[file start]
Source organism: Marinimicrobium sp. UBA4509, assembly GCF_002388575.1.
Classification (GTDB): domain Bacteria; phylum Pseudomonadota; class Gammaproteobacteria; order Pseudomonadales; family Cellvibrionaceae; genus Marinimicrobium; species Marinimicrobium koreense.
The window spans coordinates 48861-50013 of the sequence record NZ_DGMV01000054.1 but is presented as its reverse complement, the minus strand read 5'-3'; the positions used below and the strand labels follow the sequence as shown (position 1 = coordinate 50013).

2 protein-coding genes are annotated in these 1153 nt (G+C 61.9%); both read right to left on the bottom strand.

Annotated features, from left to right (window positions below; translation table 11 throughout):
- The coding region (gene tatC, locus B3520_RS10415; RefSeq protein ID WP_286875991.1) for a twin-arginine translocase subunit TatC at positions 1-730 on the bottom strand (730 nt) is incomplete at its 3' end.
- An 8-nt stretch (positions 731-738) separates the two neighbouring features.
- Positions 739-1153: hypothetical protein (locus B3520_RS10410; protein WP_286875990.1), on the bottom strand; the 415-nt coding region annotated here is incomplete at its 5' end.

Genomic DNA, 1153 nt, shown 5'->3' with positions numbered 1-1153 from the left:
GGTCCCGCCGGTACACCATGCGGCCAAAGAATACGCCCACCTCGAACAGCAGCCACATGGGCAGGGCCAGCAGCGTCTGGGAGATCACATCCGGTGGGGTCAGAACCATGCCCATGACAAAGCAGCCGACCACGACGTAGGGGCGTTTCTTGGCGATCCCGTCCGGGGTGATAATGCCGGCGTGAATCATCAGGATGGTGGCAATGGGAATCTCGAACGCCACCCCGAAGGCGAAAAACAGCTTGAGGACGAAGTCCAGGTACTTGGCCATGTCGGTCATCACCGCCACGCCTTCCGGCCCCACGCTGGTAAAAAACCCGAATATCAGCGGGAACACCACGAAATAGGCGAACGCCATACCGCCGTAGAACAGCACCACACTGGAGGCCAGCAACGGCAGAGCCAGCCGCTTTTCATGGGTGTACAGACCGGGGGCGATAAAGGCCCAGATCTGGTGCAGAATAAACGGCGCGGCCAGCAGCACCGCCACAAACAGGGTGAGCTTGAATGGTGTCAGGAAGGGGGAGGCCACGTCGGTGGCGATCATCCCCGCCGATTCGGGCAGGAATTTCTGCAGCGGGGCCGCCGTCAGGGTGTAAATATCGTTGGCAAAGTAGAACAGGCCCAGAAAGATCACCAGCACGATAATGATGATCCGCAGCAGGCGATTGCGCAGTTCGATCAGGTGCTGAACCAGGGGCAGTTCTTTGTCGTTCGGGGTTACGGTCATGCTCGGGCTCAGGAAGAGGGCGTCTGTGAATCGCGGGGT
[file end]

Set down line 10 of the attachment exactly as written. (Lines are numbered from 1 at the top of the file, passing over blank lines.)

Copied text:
GGTCCCGCCGGTACACCATGCGGCCAAAGAATACGCCCACCTCGAACAGCAGCCACATGGGCAGGGCCAGCAGCGTCTGGGAGATCACATCCGGTGGGGTCAGAACCATGCCCATGACAAAGCAGCCGACCACGACGTAGGGGCGTTTCTTGGCGATCCCGTCCGGGGTGATAATGCCGGCGTGAATCATCAGGATGGTGGCAATGGGAATCTCGAACGCCACCCCGAAGGCGAAAAACAGCTTGAGGACGAAGTCCAGGTACTTGGCCATGTCGGTCATCACCGCCACGCCTTCCGGCCCCACGCTGGTAAAAAACCCGAATATCAGCGGGAACACCACGAAATAGGCGAACGCCATACCGCCGTAGAACAGCACCACACTGGAGGCCAGCAACGGCAGAGCCAGCCGCTTTTCATGGGTGTACAGACCGGGGGCGATAAAGGCCCAGATCTGGTGCAGAATAAACGGCGCGGCCAGCAGCACCGCCACAAACAGGGTGAGCTTGAATGGTGTCAGGAAGGGGGAGGCCACGTCGGTGGCGATCATCCCCGCCGATTCGGGCAGGAATTTCTGCAGCGGGGCCGCCGTCAGGGTGTAAATATCGTTGGCAAAGTAGAACAGGCCCAGAAAGATCACCAGCACGATAATGATGATCCGCAGCAGGCGATTGCGCAGTTCGATCAGGTGCTGAACCAGGGGCAGTTCTTTGTCGTTCGGGGTTACGGTCATGCTCGGGCTCAGGAAGAGGGCGTCTGTGAATCGCGGGGT